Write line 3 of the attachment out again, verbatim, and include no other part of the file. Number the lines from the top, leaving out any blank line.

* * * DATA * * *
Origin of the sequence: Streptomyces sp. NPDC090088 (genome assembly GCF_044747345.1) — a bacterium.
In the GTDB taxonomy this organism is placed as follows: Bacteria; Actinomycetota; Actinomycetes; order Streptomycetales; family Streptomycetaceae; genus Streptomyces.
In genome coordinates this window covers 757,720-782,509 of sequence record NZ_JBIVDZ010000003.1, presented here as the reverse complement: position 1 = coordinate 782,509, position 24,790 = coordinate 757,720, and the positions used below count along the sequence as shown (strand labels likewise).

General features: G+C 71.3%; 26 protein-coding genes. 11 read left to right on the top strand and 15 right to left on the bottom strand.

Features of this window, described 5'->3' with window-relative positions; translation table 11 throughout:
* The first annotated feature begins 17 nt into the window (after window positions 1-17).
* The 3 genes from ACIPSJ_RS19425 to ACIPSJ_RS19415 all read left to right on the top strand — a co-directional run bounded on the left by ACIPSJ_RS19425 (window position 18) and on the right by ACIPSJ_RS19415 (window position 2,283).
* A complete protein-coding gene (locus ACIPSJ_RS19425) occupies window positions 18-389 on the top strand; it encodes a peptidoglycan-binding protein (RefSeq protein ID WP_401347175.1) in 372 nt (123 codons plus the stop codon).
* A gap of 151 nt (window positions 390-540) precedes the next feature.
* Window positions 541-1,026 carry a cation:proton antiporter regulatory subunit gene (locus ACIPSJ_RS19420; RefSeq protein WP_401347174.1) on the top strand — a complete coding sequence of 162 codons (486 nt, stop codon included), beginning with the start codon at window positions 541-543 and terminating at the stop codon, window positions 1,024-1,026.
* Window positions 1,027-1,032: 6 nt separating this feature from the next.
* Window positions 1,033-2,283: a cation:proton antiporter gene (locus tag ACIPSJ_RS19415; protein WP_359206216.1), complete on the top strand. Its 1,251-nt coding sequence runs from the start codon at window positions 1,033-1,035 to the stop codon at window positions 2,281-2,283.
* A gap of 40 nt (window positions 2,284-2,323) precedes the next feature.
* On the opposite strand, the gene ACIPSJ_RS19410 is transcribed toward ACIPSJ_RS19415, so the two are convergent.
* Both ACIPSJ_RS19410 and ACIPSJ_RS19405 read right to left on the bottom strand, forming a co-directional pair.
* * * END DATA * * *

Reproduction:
In genome coordinates this window covers 757,720-782,509 of sequence record NZ_JBIVDZ010000003.1, presented here as the reverse complement: position 1 = coordinate 782,509, position 24,790 = coordinate 757,720, and the positions used below count along the sequence as shown (strand labels likewise).